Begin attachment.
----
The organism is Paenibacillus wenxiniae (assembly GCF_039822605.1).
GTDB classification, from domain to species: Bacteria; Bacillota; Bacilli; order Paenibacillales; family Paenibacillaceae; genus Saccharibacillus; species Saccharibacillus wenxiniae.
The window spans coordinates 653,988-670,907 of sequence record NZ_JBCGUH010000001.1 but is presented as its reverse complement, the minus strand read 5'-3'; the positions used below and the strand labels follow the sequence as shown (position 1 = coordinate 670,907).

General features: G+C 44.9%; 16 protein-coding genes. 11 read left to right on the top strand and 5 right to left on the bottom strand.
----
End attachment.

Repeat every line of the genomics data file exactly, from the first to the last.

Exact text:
The organism is Paenibacillus wenxiniae (assembly GCF_039822605.1).
GTDB classification, from domain to species: Bacteria; Bacillota; Bacilli; order Paenibacillales; family Paenibacillaceae; genus Saccharibacillus; species Saccharibacillus wenxiniae.
The window spans coordinates 653,988-670,907 of sequence record NZ_JBCGUH010000001.1 but is presented as its reverse complement, the minus strand read 5'-3'; the positions used below and the strand labels follow the sequence as shown (position 1 = coordinate 670,907).

General features: G+C 44.9%; 16 protein-coding genes. 11 read left to right on the top strand and 5 right to left on the bottom strand.